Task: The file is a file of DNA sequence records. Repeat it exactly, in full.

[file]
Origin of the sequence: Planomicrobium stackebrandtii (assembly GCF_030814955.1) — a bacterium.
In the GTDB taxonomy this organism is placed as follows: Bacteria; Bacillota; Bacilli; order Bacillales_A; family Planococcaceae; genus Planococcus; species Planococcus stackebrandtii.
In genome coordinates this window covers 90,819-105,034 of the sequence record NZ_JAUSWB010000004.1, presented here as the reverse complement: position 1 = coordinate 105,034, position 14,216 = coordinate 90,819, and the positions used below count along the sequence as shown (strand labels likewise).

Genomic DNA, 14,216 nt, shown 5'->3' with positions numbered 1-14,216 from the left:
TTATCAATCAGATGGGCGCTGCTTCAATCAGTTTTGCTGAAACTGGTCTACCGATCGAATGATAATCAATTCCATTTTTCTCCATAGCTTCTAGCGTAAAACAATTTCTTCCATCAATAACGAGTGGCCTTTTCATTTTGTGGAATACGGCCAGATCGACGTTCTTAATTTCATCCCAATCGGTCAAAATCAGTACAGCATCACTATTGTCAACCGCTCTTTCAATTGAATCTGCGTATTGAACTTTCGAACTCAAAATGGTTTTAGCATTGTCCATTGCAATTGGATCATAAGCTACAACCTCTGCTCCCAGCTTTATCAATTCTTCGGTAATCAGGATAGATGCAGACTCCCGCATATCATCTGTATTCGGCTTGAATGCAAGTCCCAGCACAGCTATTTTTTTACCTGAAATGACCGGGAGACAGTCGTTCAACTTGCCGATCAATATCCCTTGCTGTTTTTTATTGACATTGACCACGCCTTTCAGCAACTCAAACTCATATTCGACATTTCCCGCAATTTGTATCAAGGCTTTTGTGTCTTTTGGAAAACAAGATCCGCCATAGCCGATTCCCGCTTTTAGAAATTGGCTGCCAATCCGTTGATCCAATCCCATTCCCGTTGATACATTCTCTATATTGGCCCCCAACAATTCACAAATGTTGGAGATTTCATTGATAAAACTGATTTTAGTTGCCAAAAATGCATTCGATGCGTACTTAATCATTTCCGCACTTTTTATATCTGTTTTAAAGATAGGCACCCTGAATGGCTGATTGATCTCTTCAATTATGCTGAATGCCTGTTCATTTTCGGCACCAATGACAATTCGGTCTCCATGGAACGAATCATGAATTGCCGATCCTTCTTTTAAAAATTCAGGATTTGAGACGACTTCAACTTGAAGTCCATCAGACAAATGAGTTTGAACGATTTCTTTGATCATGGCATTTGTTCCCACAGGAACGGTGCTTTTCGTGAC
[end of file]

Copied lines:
Origin of the sequence: Planomicrobium stackebrandtii (assembly GCF_030814955.1) — a bacterium.
In the GTDB taxonomy this organism is placed as follows: Bacteria; Bacillota; Bacilli; order Bacillales_A; family Planococcaceae; genus Planococcus; species Planococcus stackebrandtii.
In genome coordinates this window covers 90,819-105,034 of the sequence record NZ_JAUSWB010000004.1, presented here as the reverse complement: position 1 = coordinate 105,034, position 14,216 = coordinate 90,819, and the positions used below count along the sequence as shown (strand labels likewise).

Genomic DNA, 14,216 nt, shown 5'->3' with positions numbered 1-14,216 from the left:
TTATCAATCAGATGGGCGCTGCTTCAATCAGTTTTGCTGAAACTGGTCTACCGATCGAATGATAATCAATTCCATTTTTCTCCATAGCTTCTAGCGTAAAACAATTTCTTCCATCAATAACGAGTGGCCTTTTCATTTTGTGGAATACGGCCAGATCGACGTTCTTAATTTCATCCCAATCGGTCAAAATCAGTACAGCATCACTATTGTCAACCGCTCTTTCAATTGAATCTGCGTATTGAACTTTCGAACTCAAAATGGTTTTAGCATTGTCCATTGCAATTGGATCATAAGCTACAACCTCTGCTCCCAGCTTTATCAATTCTTCGGTAATCAGGATAGATGCAGACTCCCGCATATCATCTGTATTCGGCTTGAATGCAAGTCCCAGCACAGCTATTTTTTTACCTGAAATGACCGGGAGACAGTCGTTCAACTTGCCGATCAATATCCCTTGCTGTTTTTTATTGACATTGACCACGCCTTTCAGCAACTCAAACTCATATTCGACATTTCCCGCAATTTGTATCAAGGCTTTTGTGTCTTTTGGAAAACAAGATCCGCCATAGCCGATTCCCGCTTTTAGAAATTGGCTGCCAATCCGTTGATCCAATCCCATTCCCGTTGATACATTCTCTATATTGGCCCCCAACAATTCACAAATGTTGGAGATTTCATTGATAAAACTGATTTTAGTTGCCAAAAATGCATTCGATGCGTACTTAATCATTTCCGCACTTTTTATATCTGTTTTAAAGATAGGCACCCTGAATGGCTGATTGATCTCTTCAATTATGCTGAATGCCTGTTCATTTTCGGCACCAATGACAATTCGGTCTCCATGGAACGAATCATGAATTGCCGATCCTTCTTTTAAAAATTCAGGATTTGAGACGACTTCAACTTGAAGTCCATCAGACAAATGAGTTTGAACGATTTCTTTGATCATGGCATTTGTTCCCACAGGAACGGTGCTTTTCGTGAC